Bacterial genomes encode a plethora of small RNAs (sRNAs), which are heterogeneous in size, structure, and function. Most sRNAs bind to mRNA targets by means of specific
base-pairing interactions, and thereby act as post-transcriptional regulators, modifying translation or stability of the mRNA. The prediction of sRNA targets is therefore
a promising avenue to learn about the function of novel sRNAs.
Several approaches for the energy-based prediction of RNA-RNA interactions have been developed over the past years. Ideally, such methods should take into account the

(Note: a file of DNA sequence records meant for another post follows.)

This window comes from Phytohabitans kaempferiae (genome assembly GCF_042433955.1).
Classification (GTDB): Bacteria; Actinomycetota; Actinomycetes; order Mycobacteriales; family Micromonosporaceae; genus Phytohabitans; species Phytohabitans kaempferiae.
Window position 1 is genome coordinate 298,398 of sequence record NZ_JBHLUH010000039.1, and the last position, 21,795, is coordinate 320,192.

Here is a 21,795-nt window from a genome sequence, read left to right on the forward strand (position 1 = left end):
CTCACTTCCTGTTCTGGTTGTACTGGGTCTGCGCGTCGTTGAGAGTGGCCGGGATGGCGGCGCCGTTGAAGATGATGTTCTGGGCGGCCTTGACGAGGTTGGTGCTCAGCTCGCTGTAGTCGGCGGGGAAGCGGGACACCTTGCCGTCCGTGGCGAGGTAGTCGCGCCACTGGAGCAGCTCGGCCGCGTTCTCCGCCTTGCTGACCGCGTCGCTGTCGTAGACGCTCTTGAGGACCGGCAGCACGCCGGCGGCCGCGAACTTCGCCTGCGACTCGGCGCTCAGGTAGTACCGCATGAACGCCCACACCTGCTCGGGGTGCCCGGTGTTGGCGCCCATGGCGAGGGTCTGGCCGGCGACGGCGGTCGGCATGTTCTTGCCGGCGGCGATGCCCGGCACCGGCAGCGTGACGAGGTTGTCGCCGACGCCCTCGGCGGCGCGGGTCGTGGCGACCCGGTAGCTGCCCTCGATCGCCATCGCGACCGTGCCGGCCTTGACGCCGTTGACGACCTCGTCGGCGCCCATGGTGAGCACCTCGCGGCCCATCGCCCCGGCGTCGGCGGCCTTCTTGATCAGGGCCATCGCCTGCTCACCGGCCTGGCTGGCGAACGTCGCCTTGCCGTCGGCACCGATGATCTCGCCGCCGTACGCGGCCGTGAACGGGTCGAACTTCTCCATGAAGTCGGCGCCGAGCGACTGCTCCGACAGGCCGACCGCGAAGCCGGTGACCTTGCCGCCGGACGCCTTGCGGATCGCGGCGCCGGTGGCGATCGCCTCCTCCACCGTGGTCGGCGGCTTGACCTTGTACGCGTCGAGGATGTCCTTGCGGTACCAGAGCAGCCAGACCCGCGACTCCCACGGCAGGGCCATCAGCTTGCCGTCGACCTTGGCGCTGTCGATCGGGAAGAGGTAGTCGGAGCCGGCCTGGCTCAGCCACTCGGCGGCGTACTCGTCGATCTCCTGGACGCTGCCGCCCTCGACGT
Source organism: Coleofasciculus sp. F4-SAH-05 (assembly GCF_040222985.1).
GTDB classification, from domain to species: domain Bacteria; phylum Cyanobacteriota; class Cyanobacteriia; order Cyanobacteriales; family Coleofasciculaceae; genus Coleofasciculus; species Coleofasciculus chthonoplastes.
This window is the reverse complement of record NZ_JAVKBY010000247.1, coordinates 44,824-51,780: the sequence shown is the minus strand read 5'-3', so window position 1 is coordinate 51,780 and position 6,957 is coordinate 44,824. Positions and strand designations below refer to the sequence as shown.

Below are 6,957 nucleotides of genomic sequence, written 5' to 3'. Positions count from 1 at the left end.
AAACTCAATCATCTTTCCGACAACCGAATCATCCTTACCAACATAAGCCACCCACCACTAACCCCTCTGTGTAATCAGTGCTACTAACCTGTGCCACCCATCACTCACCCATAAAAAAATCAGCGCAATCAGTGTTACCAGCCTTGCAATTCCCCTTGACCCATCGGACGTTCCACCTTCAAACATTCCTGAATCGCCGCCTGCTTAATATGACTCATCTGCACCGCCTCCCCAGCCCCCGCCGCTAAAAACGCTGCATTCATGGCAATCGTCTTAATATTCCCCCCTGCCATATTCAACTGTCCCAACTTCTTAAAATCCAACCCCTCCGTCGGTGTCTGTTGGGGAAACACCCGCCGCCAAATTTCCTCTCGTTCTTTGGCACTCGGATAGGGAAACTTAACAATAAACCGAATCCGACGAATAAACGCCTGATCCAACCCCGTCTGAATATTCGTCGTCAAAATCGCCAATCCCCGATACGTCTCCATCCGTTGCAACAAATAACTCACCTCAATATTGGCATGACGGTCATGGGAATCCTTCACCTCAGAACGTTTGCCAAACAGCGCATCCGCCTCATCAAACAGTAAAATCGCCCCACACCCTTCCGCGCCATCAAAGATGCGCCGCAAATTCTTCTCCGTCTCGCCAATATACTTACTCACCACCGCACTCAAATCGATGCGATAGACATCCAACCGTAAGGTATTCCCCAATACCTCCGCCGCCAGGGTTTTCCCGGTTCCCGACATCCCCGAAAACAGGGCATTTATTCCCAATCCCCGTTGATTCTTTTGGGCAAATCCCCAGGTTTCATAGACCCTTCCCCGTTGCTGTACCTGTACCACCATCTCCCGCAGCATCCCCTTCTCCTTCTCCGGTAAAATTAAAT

competition of intra- and inter-molecular structure formation. Such accessibility based methods are, however, computationally more expensive. I will introduce our improved
RNAplex method, which uses an approximate energy model in order to achieve the same time complexity as simple sequence alignment, while still using accessibility.
In addition, we will present an RNAplex based web service for the bacterial sRNA target prediction in all currently available bacterial genomes. Finally, we will discuss
implications for the number of sRNA targets and the role of sRNA in regulatory networks.